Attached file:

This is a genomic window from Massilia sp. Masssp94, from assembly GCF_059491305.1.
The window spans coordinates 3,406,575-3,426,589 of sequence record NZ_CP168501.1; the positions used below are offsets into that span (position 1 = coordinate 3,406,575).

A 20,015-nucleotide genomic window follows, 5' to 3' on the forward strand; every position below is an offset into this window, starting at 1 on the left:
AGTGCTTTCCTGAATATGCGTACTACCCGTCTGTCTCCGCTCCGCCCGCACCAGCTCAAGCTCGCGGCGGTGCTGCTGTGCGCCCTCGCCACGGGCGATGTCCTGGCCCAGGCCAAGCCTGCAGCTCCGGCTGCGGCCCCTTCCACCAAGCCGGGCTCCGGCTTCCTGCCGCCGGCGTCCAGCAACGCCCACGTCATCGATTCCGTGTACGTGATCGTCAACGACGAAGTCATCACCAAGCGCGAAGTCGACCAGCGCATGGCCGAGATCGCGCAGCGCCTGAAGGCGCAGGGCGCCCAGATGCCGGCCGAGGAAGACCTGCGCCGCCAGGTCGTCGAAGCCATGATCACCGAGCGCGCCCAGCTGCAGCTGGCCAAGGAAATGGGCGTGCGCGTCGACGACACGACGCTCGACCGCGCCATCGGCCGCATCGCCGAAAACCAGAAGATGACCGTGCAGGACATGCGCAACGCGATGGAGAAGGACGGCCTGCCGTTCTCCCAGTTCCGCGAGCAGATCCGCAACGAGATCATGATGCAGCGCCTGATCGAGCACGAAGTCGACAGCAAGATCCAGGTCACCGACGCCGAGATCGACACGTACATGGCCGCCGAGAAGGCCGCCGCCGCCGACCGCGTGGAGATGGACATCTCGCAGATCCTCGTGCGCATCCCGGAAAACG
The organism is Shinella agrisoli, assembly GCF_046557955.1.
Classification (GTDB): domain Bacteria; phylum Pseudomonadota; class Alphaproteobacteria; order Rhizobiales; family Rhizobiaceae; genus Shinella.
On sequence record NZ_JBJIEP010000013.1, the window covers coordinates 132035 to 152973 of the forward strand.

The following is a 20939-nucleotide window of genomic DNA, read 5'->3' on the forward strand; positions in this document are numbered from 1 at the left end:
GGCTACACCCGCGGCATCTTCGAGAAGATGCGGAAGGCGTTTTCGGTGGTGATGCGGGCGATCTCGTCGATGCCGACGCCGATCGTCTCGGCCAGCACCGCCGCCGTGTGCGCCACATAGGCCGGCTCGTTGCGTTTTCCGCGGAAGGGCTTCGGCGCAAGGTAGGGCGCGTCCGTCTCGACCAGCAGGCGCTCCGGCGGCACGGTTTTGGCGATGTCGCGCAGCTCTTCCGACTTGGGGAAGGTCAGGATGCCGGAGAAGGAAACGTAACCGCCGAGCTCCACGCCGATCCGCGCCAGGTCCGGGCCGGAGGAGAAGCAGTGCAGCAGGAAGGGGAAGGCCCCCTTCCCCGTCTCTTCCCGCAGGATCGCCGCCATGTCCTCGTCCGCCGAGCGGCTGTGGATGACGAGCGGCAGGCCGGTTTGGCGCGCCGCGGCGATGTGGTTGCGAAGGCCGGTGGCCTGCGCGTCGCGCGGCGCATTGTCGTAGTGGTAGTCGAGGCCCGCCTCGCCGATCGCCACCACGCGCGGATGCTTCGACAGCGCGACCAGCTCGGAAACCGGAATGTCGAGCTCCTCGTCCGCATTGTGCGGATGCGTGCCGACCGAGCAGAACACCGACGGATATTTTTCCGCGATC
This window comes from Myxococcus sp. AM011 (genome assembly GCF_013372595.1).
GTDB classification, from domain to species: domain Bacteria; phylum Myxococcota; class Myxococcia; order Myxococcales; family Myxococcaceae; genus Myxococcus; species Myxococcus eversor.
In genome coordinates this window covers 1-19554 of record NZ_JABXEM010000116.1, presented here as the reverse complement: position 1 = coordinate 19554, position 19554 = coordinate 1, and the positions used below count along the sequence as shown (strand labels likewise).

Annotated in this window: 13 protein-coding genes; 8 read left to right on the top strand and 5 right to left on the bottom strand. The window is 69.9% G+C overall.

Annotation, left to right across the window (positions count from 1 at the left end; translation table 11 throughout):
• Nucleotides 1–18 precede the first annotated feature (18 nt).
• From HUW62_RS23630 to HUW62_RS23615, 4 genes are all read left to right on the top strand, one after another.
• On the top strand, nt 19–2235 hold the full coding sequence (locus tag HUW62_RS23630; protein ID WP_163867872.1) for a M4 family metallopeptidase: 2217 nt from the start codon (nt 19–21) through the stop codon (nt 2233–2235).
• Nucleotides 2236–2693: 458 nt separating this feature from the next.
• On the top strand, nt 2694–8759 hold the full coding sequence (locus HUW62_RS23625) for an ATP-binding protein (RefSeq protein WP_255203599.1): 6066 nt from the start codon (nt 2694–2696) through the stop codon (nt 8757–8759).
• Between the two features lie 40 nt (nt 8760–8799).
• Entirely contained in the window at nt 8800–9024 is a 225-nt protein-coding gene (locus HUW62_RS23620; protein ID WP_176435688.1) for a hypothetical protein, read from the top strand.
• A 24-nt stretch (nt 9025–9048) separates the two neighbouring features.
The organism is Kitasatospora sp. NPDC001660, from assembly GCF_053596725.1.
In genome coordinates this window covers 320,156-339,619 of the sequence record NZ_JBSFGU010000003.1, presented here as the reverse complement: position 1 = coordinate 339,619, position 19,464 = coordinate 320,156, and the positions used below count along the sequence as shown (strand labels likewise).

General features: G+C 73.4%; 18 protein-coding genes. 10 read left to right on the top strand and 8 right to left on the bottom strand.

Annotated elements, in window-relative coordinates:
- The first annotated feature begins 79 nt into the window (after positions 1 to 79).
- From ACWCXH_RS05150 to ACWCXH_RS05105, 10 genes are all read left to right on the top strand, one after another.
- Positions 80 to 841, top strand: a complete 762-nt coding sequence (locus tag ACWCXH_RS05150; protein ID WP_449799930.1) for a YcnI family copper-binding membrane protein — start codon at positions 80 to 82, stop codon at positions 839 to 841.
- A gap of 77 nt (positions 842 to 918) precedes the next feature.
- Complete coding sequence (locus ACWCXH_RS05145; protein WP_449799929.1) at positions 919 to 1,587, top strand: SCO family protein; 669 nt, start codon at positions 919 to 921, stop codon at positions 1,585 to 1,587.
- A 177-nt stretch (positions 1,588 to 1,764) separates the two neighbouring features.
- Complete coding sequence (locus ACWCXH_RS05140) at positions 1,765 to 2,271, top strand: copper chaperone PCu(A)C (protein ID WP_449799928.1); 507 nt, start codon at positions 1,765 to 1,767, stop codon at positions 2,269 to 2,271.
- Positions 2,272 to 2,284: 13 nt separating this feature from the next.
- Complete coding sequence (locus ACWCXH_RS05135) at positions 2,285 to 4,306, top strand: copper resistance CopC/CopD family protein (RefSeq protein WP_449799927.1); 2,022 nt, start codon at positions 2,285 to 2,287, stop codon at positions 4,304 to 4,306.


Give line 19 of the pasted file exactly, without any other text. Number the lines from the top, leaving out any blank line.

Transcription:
• On the top strand, nt 2694–8759 hold the full coding sequence (locus HUW62_RS23625) for an ATP-binding protein (RefSeq protein WP_255203599.1): 6066 nt from the start codon (nt 2694–2696) through the stop codon (nt 8757–8759).